Disclaimer: This review will be in no way helpful to you if you’re looking for a concise, well-written, thought-out review about the merits and failures of Just Kids by Patti Smith. No. It’s mostly just me raging. You’ve been warned.
This book, man. I can reconcile, now that it’s done, that the general style of the book just wasn’t for me and that has a lot to do with my negative reaction. But still. There was not a single sentence in this book that didn’t, at least, make me wince a little. Most sentences made me roll my eyes and sigh heavily. Some made me stomp around like a toddler because I didn’t want to keep reading and nobody could make me. I wish I was joking about any of this, especially the tantrum part.
I can’t remember when I bought this book for my kindle, but it had to have been close to a year ago. That’s how long it’s taken me to get through it. Again, I wish I was kidding.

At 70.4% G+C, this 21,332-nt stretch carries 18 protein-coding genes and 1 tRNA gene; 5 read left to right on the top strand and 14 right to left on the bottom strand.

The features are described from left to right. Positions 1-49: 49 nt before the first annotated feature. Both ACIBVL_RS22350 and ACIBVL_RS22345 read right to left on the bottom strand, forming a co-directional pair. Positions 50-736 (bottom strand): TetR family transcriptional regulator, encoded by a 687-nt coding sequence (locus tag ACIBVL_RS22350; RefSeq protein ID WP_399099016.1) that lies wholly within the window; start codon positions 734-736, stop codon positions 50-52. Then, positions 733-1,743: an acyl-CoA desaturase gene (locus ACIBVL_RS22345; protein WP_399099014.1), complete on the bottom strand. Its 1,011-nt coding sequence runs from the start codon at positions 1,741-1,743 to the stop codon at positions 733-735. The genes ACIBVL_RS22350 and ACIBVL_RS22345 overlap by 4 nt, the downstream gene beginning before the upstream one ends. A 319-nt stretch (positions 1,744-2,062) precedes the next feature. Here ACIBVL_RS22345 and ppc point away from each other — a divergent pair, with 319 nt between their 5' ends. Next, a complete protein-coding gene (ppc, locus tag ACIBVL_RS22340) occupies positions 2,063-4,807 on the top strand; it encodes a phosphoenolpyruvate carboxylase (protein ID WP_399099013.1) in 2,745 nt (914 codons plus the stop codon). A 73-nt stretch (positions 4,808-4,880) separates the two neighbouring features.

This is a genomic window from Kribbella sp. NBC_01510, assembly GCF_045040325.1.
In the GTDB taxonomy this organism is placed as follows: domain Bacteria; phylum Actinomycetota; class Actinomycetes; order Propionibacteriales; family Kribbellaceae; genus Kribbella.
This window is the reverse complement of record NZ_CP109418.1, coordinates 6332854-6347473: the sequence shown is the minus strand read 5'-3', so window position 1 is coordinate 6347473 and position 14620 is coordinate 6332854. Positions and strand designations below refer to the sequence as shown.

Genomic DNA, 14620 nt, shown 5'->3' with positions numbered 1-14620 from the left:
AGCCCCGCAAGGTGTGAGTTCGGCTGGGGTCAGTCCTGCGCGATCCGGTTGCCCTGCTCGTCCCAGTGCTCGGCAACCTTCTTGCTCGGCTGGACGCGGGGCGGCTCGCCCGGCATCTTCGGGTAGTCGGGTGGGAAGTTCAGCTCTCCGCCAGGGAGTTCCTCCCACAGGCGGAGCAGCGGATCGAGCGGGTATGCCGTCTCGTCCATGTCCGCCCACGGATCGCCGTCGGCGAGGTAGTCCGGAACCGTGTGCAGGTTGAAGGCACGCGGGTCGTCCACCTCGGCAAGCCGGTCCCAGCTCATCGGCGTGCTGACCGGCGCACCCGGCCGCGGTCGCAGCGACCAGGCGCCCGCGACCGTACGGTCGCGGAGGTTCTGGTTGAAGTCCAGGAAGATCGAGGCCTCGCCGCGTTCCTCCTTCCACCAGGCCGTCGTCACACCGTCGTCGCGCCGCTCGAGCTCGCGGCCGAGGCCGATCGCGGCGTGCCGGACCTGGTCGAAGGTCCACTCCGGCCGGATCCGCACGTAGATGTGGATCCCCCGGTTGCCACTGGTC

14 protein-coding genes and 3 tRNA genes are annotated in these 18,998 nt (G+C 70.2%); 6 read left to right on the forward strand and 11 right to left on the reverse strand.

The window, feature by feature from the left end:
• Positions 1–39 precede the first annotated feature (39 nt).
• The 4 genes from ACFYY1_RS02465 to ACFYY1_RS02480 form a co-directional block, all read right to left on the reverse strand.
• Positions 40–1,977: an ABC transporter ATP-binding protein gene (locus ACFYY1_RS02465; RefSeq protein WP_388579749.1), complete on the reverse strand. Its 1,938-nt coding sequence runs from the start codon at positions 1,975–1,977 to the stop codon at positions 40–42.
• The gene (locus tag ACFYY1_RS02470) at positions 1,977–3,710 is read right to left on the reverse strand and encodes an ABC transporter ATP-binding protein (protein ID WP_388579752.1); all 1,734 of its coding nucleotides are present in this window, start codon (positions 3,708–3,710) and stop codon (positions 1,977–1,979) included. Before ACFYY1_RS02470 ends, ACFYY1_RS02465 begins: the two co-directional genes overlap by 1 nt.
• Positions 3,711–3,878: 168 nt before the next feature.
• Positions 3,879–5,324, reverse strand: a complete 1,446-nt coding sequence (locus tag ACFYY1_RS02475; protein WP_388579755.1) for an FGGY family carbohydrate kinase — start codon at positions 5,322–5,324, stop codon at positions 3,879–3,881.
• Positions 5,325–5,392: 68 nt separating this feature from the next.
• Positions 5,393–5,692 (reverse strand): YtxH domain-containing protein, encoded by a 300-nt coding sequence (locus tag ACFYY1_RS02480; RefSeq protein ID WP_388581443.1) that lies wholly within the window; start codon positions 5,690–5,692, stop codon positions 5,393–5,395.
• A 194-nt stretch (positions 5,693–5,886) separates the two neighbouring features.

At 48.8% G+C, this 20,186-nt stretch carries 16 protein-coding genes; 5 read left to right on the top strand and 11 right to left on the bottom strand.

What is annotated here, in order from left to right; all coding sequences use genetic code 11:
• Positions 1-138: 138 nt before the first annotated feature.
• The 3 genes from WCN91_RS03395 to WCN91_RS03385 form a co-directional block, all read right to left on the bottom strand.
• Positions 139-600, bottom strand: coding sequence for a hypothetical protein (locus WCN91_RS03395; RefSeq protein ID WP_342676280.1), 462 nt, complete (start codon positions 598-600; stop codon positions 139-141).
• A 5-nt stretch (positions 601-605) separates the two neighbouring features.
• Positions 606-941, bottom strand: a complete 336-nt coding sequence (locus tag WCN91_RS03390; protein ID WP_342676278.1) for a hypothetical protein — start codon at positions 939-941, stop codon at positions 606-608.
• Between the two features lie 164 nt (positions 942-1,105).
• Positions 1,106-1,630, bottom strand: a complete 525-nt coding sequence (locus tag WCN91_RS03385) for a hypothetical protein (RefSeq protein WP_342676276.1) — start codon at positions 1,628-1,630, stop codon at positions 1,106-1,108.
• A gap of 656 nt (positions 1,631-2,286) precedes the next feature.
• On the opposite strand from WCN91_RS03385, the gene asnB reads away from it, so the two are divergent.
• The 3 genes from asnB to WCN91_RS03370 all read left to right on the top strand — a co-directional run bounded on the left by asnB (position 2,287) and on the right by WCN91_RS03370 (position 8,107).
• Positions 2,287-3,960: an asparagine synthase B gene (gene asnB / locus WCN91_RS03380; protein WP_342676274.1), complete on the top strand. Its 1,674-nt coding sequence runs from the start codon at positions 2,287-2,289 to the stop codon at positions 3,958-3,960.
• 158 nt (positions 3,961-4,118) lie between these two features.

Every sentence is writhing with such pretentiousness (pretension?) that even typing up these quotes for this review pained me. This is just one example.
When I walked on the stages of the world without him I would close my eyes and picture him taking off his leather jacket, entering with me the infinite land of a thousand dances.
Infinite land of a thousand dances. That was actually written down. And published. In a real book.
Even Patti’s dreams are pretentious.
One afternoon I fell asleep on the floor amid my piles of books and papers, reentering the familiar terrain of a recurring apocalyptic dream. Tanks were draped in spangled cloth and hung with camel bells. Muslim and Christian angels were at one another’s throats, their feathers littering the surface of the shifting dunes. I plowed through revolution and despair and found, rooted in the treachery of the withered trees, a rolled leather case. And in that deteriorating case, in his own hand, the great lost work of Arthur Rimbaud.
Who. The fuck. Writes that down. OMG.
It also doesn’t help that Smith drops names so often it actually just becomes distracting. Literally, there’s probably an average of 3 name-droppings per page: famous people she meets or knows or hears about or likes or or OR.
Basically I can sum up this book with: self-indulgent wank, wank, wank, name drop, name drop, wank, name drop, more wank. THE END.
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